Misdiagnosis, Delayed Diagnosis, or Failure to Diagnose in Florida

When you visit a doctor, you expect the physician to be competent. A misdiagnosis, delayed diagnosis, or failure to diagnose can be extremely detrimental to a person’s health. It can hamper the individual’s ability to seek timely treatment and worsen his or her condition. If you or a loved one has reason to believe that you were misdiagnosed or not diagnosed promptly, it is important to speak to a Miami medical malpractice lawyer.

Misdiagnosis involves diagnosing a disease that is not actually present or failing to diagnose a disease that is present. Delayed diagnosis takes place when the physician fails to diagnose the patient in a timely manner. Failure to diagnose occurs when the doctor fails to inform the patient of the condition altogether.

When an injury results from medical malpractice, Florida physicians may be liable. Consider the following example. A doctor fails to accurately diagnose cancer for several months. In that time, the cancer spreads and is no longer treatable. The patient soon dies from the cancer. This might be a case of delayed diagnosis. Perhaps a correct diagnosis could have allowed the patient to seek life-saving or life-extending treatment. In such a scenario, the patient’s estate might be able to file a medical negligence claim against the physician.

Under Florida law, a medical malpractice claim requires establishing the following elements:  i) a physician-patient relationship existed at the time of the negligence; ii) the physician owed the patient a duty of care; iii) the physician breached the duty of care owed to the patient; and iv) the patient suffered harm and damages as a direct result of the physician’s breach. The duty of care refers to the obligation to act as a prudent physician would act in the same or similar circumstances.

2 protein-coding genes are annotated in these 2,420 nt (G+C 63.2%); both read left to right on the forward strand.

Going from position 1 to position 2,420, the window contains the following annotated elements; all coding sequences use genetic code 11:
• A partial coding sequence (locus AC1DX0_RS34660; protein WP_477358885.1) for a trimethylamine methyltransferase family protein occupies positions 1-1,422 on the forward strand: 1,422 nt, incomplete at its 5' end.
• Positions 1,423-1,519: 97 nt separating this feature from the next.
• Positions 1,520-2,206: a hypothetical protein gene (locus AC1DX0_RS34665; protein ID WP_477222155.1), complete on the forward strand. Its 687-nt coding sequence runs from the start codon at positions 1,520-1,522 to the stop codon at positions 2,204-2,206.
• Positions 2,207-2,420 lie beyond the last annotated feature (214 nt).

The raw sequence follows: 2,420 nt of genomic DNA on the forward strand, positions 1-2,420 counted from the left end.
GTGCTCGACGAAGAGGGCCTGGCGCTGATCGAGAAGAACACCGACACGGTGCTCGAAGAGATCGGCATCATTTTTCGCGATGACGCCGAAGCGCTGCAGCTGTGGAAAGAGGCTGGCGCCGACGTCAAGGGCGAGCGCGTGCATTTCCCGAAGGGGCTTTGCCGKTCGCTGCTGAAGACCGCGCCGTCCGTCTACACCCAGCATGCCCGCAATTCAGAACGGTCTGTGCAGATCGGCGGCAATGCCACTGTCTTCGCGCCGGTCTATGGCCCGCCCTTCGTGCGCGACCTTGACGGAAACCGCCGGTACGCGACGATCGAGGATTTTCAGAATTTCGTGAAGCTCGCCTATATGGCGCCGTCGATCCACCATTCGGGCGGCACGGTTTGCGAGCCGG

If a plaintiff can establish medical negligence, he or she may be eligible for damages. The exact amount of damages will vary depending on the specific facts of the case. In general, however, a plaintiff may be able to recover past, present, and future medical expenses, lost wages, loss of earning capacity, pain and suffering, and more. Unless a medical professional acts with gross negligence, including willful or malicious acts, injured patients will not typically be entitled to punitive damages. Punitive damages are intended to punish the wrongdoer and deter others from engaging in similar conduct.

It is important to note that multiple parties may be liable in a particular medical negligence case, including the hospital. Thus, it is best to speak to an attorney who can identify each potential defendant in your case.

We trust health care providers to improve our health, not worsen it. At the Law Offices of Robert Dixon, our Miami medical malpractice attorneys have handled a variety of medical malpractice cases. We have a strong record of getting our clients the compensation they deserve for their harm. If you or someone close to you has been injured by a health care professional, call us at 1-877-499-HURT (4878) or contact us online today. We proudly represent clients throughout South Florida.

More Blog Posts:

Florida Supreme Court Clarifies the Collateral Source Rule, South Florida Injury Lawyer Blawg, January 4, 2016

The “American Rule” in the Context of Florida Personal Injury Cases, South Florida Injury Lawyer Blawg, December 24, 2015

Florida Appeals Court Resolves Summary Judgment Issue in Deadly Pedestrian Accident Case, South Florida Injury Lawyer Blawg, December 24, 2015

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